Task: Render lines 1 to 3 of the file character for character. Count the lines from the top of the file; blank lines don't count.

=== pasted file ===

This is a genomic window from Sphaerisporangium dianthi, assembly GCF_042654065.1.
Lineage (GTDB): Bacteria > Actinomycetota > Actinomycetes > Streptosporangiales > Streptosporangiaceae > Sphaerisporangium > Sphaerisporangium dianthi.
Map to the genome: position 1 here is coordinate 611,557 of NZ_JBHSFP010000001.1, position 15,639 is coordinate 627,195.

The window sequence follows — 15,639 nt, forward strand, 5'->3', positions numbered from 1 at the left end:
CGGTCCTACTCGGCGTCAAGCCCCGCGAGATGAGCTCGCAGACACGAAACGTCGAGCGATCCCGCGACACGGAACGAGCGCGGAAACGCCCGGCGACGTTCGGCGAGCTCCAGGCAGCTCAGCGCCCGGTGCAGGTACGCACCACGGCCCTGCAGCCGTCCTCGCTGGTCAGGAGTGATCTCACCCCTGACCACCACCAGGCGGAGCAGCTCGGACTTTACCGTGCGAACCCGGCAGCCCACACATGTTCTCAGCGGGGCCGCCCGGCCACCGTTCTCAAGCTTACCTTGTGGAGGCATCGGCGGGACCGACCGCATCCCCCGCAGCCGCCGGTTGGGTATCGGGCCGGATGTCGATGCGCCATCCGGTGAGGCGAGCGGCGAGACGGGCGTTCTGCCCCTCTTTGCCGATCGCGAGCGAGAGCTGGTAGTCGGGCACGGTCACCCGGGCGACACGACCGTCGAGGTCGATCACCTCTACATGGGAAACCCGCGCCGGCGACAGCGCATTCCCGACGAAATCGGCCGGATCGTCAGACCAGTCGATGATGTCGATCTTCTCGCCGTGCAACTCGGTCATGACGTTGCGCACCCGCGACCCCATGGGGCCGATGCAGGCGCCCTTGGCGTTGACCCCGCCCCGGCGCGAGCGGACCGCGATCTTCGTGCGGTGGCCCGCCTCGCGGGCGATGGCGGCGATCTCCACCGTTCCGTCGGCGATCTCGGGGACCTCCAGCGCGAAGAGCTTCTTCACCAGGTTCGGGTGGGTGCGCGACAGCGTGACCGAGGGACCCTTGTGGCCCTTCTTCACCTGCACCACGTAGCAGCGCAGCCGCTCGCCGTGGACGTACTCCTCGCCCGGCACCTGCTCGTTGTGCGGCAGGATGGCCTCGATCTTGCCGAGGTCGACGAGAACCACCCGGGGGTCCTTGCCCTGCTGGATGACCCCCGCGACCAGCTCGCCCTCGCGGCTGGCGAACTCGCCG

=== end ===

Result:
This is a genomic window from Sphaerisporangium dianthi, assembly GCF_042654065.1.
Lineage (GTDB): Bacteria > Actinomycetota > Actinomycetes > Streptosporangiales > Streptosporangiaceae > Sphaerisporangium > Sphaerisporangium dianthi.
Map to the genome: position 1 here is coordinate 611,557 of NZ_JBHSFP010000001.1, position 15,639 is coordinate 627,195.